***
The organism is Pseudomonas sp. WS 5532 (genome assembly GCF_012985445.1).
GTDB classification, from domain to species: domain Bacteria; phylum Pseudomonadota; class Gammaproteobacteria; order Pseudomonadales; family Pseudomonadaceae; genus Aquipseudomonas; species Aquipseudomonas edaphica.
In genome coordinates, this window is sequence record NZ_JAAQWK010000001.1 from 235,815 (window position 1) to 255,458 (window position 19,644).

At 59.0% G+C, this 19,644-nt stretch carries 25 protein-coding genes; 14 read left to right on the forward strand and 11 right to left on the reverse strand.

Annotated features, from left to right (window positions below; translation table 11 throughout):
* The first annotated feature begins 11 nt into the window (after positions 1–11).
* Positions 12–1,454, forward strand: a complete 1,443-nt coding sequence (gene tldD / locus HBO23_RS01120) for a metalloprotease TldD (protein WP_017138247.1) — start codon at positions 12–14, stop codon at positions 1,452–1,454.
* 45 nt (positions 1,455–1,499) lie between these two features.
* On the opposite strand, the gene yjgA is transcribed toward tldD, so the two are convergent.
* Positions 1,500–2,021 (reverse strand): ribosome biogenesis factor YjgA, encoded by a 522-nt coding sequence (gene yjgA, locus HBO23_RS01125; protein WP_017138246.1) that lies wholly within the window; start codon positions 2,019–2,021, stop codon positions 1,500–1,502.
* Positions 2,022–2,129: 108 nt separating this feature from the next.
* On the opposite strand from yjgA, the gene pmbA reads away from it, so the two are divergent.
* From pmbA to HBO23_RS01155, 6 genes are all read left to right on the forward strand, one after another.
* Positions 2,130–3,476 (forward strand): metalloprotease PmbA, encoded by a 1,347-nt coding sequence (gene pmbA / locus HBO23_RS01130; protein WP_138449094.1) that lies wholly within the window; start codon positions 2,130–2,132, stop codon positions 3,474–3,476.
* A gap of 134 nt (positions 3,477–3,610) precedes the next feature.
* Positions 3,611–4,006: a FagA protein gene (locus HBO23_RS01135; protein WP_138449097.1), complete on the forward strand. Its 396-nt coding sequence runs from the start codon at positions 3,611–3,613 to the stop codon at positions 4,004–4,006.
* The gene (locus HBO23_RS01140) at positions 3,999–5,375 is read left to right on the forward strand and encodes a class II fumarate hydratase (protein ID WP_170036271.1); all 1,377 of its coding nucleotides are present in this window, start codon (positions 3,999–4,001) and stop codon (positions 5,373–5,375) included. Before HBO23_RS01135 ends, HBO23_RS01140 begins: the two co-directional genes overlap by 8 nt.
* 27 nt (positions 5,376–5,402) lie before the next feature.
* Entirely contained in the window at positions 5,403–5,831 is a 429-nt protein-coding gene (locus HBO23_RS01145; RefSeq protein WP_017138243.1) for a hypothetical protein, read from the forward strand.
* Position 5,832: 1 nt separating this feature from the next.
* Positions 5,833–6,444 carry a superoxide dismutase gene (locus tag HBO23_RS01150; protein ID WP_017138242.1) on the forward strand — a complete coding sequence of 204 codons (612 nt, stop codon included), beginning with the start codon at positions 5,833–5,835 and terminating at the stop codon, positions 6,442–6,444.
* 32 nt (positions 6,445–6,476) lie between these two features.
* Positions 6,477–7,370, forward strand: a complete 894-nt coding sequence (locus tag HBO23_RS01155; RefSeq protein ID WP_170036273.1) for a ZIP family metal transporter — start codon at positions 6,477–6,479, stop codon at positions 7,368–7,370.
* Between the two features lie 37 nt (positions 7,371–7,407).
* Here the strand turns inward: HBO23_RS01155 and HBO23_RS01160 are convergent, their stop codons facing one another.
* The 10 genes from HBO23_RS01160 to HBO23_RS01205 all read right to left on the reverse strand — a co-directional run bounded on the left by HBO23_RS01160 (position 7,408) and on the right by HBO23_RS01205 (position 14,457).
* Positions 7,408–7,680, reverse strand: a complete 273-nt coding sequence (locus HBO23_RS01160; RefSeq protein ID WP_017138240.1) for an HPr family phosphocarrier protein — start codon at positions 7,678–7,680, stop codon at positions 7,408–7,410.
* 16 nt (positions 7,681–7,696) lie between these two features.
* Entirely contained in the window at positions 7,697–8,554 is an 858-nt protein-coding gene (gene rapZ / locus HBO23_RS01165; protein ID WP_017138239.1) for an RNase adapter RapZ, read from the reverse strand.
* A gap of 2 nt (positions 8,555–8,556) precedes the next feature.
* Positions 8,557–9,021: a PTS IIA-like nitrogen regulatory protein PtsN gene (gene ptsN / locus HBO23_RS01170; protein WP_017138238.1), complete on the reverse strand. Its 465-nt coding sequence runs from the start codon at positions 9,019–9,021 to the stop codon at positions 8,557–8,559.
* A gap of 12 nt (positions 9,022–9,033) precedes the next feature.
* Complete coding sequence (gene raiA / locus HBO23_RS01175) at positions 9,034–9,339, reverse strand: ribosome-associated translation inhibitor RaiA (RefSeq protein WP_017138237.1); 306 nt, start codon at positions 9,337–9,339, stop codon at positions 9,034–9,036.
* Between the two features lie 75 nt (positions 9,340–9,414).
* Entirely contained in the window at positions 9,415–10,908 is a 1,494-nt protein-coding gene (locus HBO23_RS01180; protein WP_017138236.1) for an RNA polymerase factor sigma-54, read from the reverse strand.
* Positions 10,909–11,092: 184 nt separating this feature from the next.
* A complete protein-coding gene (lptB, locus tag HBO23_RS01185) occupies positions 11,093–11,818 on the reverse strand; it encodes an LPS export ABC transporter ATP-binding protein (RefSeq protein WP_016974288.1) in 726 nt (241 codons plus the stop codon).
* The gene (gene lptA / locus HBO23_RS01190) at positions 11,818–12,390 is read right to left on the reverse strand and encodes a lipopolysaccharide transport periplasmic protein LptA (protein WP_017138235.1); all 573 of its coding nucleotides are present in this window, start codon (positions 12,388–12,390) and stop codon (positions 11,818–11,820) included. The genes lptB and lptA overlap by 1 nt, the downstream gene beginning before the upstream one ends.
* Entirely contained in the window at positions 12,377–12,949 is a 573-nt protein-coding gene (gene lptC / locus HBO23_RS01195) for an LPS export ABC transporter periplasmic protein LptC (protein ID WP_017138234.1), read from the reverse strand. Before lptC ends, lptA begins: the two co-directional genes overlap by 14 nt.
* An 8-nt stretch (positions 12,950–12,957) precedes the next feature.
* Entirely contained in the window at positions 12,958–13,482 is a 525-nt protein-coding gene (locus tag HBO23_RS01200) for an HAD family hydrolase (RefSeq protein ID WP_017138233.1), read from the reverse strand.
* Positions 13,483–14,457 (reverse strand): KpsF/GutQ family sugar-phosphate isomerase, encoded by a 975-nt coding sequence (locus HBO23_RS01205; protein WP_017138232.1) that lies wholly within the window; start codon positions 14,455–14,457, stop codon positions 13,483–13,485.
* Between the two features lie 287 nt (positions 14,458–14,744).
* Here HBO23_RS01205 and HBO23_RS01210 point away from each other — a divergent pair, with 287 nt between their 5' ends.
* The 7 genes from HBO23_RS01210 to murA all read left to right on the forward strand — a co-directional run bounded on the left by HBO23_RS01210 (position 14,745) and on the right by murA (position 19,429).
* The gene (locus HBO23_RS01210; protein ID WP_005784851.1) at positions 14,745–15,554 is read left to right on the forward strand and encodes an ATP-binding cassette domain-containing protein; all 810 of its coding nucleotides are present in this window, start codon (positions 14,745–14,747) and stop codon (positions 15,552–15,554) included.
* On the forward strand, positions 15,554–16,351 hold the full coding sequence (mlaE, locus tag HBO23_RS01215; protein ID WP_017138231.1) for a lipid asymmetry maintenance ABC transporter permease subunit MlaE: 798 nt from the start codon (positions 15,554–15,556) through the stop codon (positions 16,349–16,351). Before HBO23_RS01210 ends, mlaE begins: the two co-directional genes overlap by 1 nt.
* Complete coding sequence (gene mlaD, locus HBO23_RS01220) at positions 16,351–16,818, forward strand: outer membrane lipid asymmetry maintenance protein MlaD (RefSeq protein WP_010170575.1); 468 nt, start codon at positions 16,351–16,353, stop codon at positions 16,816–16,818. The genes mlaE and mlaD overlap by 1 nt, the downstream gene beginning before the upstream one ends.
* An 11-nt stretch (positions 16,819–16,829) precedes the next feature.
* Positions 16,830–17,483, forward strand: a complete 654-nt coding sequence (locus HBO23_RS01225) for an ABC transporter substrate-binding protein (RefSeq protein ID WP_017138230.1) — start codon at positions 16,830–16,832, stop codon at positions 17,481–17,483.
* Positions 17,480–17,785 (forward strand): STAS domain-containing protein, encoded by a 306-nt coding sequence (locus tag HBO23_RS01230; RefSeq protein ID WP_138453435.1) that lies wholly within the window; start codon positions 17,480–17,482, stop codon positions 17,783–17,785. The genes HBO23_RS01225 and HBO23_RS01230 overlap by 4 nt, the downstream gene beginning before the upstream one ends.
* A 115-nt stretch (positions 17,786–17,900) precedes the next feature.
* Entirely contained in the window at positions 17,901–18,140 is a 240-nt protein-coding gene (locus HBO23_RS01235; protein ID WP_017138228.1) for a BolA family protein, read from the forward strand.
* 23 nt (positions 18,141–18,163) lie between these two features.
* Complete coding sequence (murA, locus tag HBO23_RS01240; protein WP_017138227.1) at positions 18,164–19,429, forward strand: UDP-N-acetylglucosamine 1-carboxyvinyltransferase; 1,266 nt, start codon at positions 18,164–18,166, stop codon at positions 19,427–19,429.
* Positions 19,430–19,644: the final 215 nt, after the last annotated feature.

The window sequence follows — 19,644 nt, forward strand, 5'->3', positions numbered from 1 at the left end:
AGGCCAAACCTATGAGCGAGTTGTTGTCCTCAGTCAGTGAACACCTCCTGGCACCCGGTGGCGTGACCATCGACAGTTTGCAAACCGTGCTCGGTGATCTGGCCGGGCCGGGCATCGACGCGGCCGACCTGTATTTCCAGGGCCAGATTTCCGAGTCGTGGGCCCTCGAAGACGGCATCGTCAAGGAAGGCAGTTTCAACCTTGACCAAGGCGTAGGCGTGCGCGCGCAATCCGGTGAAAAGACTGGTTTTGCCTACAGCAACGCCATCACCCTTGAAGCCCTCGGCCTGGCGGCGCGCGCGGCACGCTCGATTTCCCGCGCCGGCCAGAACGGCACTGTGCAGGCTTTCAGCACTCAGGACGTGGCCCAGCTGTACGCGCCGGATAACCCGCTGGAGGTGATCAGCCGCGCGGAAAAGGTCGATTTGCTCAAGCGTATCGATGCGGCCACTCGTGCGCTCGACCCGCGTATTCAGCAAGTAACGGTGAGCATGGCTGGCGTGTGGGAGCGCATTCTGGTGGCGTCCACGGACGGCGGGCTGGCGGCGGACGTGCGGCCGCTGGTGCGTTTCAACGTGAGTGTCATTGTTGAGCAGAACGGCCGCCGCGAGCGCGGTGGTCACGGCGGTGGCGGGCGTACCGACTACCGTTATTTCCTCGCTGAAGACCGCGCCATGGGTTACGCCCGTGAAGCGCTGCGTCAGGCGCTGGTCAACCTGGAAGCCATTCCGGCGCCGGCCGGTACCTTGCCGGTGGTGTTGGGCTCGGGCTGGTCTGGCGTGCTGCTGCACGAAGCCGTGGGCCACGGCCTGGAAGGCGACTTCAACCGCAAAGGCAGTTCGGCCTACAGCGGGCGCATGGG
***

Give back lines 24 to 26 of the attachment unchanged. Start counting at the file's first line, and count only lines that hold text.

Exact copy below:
* Between the two features lie 37 nt (positions 7,371–7,407).
* Here the strand turns inward: HBO23_RS01155 and HBO23_RS01160 are convergent, their stop codons facing one another.
* The 10 genes from HBO23_RS01160 to HBO23_RS01205 all read right to left on the reverse strand — a co-directional run bounded on the left by HBO23_RS01160 (position 7,408) and on the right by HBO23_RS01205 (position 14,457).